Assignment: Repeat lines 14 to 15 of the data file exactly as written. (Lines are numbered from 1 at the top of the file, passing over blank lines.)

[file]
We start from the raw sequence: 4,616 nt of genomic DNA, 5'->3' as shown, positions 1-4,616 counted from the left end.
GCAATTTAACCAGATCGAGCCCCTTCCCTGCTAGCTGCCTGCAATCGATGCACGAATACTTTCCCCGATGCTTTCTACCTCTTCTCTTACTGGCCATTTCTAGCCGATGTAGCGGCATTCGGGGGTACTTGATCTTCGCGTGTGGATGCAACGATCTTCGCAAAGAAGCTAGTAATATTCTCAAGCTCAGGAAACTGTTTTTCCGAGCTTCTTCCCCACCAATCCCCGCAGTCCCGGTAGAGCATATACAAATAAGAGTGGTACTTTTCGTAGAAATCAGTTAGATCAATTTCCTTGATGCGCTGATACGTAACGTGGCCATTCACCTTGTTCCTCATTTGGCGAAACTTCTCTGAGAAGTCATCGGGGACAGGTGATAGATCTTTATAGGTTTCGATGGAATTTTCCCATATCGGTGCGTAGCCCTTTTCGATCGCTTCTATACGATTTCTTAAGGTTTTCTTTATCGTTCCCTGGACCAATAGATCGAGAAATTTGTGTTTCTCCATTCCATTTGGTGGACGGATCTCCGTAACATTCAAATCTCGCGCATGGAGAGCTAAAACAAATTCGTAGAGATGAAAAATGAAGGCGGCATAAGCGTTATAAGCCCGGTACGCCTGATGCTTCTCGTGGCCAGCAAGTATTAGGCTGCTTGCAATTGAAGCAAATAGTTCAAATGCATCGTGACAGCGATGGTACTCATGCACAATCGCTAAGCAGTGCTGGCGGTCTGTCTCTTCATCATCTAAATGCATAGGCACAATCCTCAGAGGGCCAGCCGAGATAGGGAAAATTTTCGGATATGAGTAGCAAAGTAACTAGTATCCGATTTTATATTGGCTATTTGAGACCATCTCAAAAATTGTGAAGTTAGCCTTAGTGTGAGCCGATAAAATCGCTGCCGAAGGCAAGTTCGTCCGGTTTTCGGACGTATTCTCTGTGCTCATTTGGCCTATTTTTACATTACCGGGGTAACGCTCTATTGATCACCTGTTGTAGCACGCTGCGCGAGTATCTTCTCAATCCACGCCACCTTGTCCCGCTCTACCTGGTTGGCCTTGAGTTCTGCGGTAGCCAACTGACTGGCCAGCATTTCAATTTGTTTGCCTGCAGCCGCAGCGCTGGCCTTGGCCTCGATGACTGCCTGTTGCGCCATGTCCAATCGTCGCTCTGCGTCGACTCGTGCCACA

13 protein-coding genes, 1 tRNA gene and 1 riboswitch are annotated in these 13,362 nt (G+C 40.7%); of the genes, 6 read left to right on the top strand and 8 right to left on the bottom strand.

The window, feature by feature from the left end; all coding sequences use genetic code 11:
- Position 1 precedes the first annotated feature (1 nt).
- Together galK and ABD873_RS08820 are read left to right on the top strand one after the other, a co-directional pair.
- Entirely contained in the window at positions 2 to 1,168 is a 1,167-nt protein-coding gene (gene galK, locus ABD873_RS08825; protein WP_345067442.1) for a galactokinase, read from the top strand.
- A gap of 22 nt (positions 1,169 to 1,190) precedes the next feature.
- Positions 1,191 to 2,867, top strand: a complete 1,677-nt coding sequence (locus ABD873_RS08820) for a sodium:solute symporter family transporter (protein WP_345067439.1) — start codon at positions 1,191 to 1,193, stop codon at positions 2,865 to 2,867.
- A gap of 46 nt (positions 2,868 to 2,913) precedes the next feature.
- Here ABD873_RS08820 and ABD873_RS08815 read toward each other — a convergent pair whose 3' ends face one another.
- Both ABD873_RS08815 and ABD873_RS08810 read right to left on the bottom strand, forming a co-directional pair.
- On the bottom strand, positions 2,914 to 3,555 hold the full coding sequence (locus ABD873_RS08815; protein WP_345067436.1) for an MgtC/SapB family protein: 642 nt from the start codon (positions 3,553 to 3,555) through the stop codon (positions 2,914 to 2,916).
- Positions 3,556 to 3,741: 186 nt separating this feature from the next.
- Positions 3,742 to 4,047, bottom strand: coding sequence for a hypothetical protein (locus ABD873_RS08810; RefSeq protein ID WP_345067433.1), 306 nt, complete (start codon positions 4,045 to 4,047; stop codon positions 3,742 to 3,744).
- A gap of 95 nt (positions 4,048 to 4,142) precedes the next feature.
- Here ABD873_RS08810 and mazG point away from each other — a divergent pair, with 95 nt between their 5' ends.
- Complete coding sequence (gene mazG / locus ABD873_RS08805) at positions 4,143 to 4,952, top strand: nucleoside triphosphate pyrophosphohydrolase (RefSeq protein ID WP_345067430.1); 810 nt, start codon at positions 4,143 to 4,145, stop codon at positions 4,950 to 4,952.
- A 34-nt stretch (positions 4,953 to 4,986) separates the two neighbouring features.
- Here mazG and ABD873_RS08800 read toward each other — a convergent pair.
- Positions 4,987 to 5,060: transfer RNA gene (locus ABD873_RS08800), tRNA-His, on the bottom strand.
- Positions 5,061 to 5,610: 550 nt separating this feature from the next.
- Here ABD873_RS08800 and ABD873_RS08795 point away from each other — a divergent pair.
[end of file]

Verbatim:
- Positions 3,556 to 3,741: 186 nt separating this feature from the next.
- Positions 3,742 to 4,047, bottom strand: coding sequence for a hypothetical protein (locus ABD873_RS08810; RefSeq protein ID WP_345067433.1), 306 nt, complete (start codon positions 4,045 to 4,047; stop codon positions 3,742 to 3,744).